Stealing the Elf-King's Roses by Diane Duane
reviewed by Regina Lynn Preciado
This is as much a mystery novel as it is science fiction.
Sure, the story involves alternate universes, takes for granted
technologies we won't see for generations yet, and stars a crime-fighting team composed of a
Sighted woman and a wolfhound-like alien. But it's still a first-rate murder mystery.
It's also the best kind of science fiction.
The SF Writer's Online Resource: The Family of Summer SF Workshops
a column by Trent Walters
"The obvious choice as to which is best does not exist. If you get into one and not the other, don't whine that this one
obviously isn't as good. You just didn't fit for the readers over there. Or maybe
the cosmic powers of fate decided you will learn more here at this
point in your learning curve. Now, let's touch on each in the not-who's-best order of age."
Hades' Daughter by Sara Douglass
reviewed by Steven H Silver
From the very first pages of of this book, it is clear
that the author has a tightly packed and plotted series in mind. Epic in proportion, she is tackling nothing less than the course of
Western civilization, from the fall of Troy until the Second World War, all set against a rotating cast of eternal heroes and
villains and the Byzantine game they play -- The Troy Game.
Divine Intervention by Julia Ecklar
a music review by Rob Kane
This is a CD of music inspired by stories of fantasy and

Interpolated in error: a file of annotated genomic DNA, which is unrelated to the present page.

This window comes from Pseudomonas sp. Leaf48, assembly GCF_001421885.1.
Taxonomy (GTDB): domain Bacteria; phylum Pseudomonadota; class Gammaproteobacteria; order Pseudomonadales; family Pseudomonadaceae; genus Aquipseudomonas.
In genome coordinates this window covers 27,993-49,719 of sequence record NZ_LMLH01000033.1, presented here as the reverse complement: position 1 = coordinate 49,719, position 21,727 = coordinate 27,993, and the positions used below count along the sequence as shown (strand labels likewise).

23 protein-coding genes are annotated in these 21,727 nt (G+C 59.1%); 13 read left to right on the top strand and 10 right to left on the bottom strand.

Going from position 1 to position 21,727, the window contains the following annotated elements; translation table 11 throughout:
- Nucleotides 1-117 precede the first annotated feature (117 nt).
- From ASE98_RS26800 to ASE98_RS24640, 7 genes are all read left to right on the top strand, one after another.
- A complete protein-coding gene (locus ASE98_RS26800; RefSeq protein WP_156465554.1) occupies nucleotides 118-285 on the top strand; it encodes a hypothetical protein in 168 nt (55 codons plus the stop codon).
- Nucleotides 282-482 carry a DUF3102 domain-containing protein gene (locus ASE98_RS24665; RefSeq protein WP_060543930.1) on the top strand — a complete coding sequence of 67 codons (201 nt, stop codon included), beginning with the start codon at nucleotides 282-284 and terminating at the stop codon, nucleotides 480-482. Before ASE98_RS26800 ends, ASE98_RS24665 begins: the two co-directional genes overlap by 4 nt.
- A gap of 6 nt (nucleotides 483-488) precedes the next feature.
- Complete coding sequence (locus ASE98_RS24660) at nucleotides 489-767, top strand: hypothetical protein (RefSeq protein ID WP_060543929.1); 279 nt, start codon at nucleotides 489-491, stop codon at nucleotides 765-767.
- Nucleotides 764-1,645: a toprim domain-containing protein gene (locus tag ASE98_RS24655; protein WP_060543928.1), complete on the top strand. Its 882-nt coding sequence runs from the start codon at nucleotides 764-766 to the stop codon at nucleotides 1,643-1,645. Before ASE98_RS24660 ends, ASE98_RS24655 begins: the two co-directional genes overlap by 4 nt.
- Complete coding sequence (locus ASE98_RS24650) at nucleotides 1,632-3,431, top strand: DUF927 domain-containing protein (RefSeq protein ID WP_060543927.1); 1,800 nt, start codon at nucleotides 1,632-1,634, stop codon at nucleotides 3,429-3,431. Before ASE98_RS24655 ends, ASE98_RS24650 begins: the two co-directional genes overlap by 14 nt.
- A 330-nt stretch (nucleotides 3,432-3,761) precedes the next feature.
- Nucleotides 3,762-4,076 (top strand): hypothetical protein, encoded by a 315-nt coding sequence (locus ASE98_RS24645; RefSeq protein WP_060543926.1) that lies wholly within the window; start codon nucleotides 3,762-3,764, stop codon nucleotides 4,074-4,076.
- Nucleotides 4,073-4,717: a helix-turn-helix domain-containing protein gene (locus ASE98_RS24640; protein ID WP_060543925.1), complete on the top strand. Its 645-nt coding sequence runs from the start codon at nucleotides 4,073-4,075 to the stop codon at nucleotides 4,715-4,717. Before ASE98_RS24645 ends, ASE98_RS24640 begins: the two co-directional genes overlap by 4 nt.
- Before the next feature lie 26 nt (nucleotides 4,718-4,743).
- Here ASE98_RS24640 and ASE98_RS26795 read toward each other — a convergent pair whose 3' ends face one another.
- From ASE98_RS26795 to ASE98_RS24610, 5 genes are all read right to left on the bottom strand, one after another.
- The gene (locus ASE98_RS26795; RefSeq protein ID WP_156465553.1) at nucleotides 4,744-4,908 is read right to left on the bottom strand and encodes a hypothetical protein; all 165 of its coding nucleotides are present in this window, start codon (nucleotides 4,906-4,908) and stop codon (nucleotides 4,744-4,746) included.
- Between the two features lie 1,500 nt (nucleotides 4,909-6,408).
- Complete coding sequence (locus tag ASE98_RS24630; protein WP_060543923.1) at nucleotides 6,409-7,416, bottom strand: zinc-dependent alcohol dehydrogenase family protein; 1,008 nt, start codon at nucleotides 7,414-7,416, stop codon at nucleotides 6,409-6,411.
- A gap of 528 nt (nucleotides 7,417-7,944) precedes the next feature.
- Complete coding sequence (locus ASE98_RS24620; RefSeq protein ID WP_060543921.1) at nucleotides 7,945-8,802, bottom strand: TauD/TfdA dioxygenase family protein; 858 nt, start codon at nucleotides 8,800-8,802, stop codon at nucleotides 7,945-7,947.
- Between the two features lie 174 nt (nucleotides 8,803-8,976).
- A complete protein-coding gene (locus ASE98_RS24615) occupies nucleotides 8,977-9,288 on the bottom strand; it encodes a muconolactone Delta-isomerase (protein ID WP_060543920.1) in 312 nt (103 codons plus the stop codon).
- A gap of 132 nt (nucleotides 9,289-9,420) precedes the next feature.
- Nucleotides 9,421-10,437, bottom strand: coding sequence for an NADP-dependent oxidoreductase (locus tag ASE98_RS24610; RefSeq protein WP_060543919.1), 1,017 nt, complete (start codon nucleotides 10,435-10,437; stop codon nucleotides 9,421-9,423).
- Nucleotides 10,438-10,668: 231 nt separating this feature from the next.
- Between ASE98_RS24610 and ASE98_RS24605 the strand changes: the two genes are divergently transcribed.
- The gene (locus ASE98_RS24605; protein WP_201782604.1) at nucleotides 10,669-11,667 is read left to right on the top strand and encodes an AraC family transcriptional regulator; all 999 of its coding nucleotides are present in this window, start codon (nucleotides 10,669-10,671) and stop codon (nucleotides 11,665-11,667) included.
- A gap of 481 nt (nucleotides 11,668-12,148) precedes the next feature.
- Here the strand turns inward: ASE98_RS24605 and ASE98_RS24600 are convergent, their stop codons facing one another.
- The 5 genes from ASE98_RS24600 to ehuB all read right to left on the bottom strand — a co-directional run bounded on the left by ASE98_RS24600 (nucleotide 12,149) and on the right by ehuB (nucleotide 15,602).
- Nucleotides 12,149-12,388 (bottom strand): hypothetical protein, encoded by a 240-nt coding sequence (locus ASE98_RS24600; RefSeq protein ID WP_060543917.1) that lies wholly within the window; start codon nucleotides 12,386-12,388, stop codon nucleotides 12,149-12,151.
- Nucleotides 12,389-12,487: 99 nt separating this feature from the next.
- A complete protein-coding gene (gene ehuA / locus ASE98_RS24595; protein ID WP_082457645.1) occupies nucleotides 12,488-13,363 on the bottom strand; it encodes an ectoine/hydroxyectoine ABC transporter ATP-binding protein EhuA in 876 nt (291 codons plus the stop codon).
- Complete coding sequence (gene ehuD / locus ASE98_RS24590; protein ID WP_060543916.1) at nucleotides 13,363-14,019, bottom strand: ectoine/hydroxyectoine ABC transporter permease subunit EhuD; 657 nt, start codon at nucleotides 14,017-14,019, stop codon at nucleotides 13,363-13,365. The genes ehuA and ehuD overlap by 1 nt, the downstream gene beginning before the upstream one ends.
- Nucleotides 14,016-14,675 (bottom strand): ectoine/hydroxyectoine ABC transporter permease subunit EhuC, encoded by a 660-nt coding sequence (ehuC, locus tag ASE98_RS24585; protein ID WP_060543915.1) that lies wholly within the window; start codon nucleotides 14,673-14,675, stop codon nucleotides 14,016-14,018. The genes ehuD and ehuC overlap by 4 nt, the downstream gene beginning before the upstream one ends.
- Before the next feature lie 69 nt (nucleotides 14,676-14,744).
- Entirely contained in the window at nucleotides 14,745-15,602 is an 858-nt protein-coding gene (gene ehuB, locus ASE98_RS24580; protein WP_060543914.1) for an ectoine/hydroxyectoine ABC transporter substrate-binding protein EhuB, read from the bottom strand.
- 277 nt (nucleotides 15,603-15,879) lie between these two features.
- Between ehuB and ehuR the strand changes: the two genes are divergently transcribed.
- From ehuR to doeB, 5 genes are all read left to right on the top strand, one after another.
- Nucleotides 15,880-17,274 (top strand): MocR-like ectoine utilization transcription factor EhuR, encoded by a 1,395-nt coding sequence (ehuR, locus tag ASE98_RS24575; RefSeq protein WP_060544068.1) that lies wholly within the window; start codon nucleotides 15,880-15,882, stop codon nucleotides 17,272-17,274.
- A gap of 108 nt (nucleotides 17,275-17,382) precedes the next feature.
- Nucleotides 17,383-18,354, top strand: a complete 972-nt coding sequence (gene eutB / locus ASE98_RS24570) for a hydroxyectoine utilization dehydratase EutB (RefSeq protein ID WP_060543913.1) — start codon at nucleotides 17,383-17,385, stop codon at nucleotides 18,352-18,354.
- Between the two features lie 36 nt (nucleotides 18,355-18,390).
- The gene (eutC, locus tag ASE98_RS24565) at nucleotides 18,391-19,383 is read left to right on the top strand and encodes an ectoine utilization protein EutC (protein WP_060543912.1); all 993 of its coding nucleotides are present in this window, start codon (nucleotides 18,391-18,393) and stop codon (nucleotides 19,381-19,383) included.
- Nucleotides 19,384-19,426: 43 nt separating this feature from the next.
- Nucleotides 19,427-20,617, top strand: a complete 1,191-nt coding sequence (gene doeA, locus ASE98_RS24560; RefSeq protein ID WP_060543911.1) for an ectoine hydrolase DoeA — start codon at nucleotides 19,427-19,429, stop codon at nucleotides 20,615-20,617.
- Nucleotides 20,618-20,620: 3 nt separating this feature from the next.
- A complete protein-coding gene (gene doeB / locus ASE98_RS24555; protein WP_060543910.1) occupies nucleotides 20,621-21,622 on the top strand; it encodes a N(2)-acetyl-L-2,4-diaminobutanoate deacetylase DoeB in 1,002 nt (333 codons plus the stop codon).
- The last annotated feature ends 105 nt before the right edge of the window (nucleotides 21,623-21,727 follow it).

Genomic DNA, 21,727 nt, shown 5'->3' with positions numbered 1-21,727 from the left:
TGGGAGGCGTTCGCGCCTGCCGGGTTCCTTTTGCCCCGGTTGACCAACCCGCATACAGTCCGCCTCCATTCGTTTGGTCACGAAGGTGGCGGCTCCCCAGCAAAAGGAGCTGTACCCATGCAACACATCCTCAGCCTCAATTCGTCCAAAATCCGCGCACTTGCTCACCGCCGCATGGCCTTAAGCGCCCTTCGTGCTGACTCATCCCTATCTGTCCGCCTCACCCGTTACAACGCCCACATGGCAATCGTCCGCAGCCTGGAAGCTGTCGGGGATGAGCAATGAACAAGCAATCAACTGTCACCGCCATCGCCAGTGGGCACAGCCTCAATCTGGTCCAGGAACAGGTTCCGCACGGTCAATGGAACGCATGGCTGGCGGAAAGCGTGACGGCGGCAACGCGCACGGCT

science fiction. Originally released in 1986, it has undergone remastering and has
been recently released on CD. Additionally, three bonus tracks have been appended
to the original album.
Stylistically, the album a mesh of different of different styles. Primarily folk-based, it
brings in elements of rock and orchestral music. The styles mix together on the
album to create a texture just right for the content.
Keeper of the Realm by H.J. Ralles
reviewed by Lisa DuMond
One exposure to a group of LARP gamers is more than enough to convince anyone that these role players live inside the world
of the game. Are video and computer gamers that... well... obsessive? How many people would want to be in the game, following the
rules and doing there best to survive? Come to think of it, how many would make it through when the new reality hits them in the
face and they have only one life to risk; no reset for when the boss beats them?
Acorna's Rebels by Anne McCaffrey and Elizabeth Ann Scarborough
reviewed by Cindy Lynn Speer
Becker has convinced Acorna to take a brief vacation. They go to MOO, the Moon of Opportunities,
where they find out that another planet may have supplies they need to help them in the goal of rebuilding Vhiliinyar. A ship